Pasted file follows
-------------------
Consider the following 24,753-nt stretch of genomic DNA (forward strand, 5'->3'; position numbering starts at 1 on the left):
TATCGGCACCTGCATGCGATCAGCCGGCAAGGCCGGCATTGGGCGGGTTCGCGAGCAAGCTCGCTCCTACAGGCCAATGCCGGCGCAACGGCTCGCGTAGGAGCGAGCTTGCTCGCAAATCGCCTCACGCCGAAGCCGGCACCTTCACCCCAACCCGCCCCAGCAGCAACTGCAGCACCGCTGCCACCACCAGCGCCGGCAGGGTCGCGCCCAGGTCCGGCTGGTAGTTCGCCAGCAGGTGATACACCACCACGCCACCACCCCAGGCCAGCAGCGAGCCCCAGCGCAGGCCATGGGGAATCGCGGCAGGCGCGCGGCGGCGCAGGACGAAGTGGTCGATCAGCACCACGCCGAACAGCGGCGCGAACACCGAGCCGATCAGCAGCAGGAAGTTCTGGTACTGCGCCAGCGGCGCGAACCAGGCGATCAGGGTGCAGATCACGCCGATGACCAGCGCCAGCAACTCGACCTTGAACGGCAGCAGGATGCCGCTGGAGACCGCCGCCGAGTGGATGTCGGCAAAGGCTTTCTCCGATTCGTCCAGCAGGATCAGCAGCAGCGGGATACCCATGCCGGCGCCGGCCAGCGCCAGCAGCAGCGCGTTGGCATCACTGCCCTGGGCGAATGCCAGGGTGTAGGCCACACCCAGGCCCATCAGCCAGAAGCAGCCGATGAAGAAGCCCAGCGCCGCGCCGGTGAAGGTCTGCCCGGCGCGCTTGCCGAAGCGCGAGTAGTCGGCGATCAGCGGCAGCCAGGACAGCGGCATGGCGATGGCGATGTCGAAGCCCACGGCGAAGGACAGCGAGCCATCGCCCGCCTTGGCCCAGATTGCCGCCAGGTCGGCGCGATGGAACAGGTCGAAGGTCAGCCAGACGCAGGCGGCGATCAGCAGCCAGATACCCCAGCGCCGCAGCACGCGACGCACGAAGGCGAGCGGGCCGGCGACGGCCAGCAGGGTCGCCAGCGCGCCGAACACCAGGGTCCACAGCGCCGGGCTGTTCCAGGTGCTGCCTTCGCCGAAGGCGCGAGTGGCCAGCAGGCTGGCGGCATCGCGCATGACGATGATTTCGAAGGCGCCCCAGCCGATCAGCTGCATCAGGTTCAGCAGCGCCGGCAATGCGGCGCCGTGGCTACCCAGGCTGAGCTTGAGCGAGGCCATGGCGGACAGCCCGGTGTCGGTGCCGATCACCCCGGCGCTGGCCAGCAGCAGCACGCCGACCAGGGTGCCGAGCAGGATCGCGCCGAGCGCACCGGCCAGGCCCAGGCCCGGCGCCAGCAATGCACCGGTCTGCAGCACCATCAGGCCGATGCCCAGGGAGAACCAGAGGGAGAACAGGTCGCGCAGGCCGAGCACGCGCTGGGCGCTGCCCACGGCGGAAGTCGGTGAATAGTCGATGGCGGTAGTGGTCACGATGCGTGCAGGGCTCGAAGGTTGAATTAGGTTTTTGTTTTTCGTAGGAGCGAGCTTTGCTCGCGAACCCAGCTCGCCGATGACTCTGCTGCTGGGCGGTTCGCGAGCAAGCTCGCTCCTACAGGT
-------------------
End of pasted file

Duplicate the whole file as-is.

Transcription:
Consider the following 24,753-nt stretch of genomic DNA (forward strand, 5'->3'; position numbering starts at 1 on the left):
TATCGGCACCTGCATGCGATCAGCCGGCAAGGCCGGCATTGGGCGGGTTCGCGAGCAAGCTCGCTCCTACAGGCCAATGCCGGCGCAACGGCTCGCGTAGGAGCGAGCTTGCTCGCAAATCGCCTCACGCCGAAGCCGGCACCTTCACCCCAACCCGCCCCAGCAGCAACTGCAGCACCGCTGCCACCACCAGCGCCGGCAGGGTCGCGCCCAGGTCCGGCTGGTAGTTCGCCAGCAGGTGATACACCACCACGCCACCACCCCAGGCCAGCAGCGAGCCCCAGCGCAGGCCATGGGGAATCGCGGCAGGCGCGCGGCGGCGCAGGACGAAGTGGTCGATCAGCACCACGCCGAACAGCGGCGCGAACACCGAGCCGATCAGCAGCAGGAAGTTCTGGTACTGCGCCAGCGGCGCGAACCAGGCGATCAGGGTGCAGATCACGCCGATGACCAGCGCCAGCAACTCGACCTTGAACGGCAGCAGGATGCCGCTGGAGACCGCCGCCGAGTGGATGTCGGCAAAGGCTTTCTCCGATTCGTCCAGCAGGATCAGCAGCAGCGGGATACCCATGCCGGCGCCGGCCAGCGCCAGCAGCAGCGCGTTGGCATCACTGCCCTGGGCGAATGCCAGGGTGTAGGCCACACCCAGGCCCATCAGCCAGAAGCAGCCGATGAAGAAGCCCAGCGCCGCGCCGGTGAAGGTCTGCCCGGCGCGCTTGCCGAAGCGCGAGTAGTCGGCGATCAGCGGCAGCCAGGACAGCGGCATGGCGATGGCGATGTCGAAGCCCACGGCGAAGGACAGCGAGCCATCGCCCGCCTTGGCCCAGATTGCCGCCAGGTCGGCGCGATGGAACAGGTCGAAGGTCAGCCAGACGCAGGCGGCGATCAGCAGCCAGATACCCCAGCGCCGCAGCACGCGACGCACGAAGGCGAGCGGGCCGGCGACGGCCAGCAGGGTCGCCAGCGCGCCGAACACCAGGGTCCACAGCGCCGGGCTGTTCCAGGTGCTGCCTTCGCCGAAGGCGCGAGTGGCCAGCAGGCTGGCGGCATCGCGCATGACGATGATTTCGAAGGCGCCCCAGCCGATCAGCTGCATCAGGTTCAGCAGCGCCGGCAATGCGGCGCCGTGGCTACCCAGGCTGAGCTTGAGCGAGGCCATGGCGGACAGCCCGGTGTCGGTGCCGATCACCCCGGCGCTGGCCAGCAGCAGCACGCCGACCAGGGTGCCGAGCAGGATCGCGCCGAGCGCACCGGCCAGGCCCAGGCCCGGCGCCAGCAATGCACCGGTCTGCAGCACCATCAGGCCGATGCCCAGGGAGAACCAGAGGGAGAACAGGTCGCGCAGGCCGAGCACGCGCTGGGCGCTGCCCACGGCGGAAGTCGGTGAATAGTCGATGGCGGTAGTGGTCACGATGCGTGCAGGGCTCGAAGGTTGAATTAGGTTTTTGTTTTTCGTAGGAGCGAGCTTTGCTCGCGAACCCAGCTCGCCGATGACTCTGCTGCTGGGCGGTTCGCGAGCAAGCTCGCTCCTACAGGT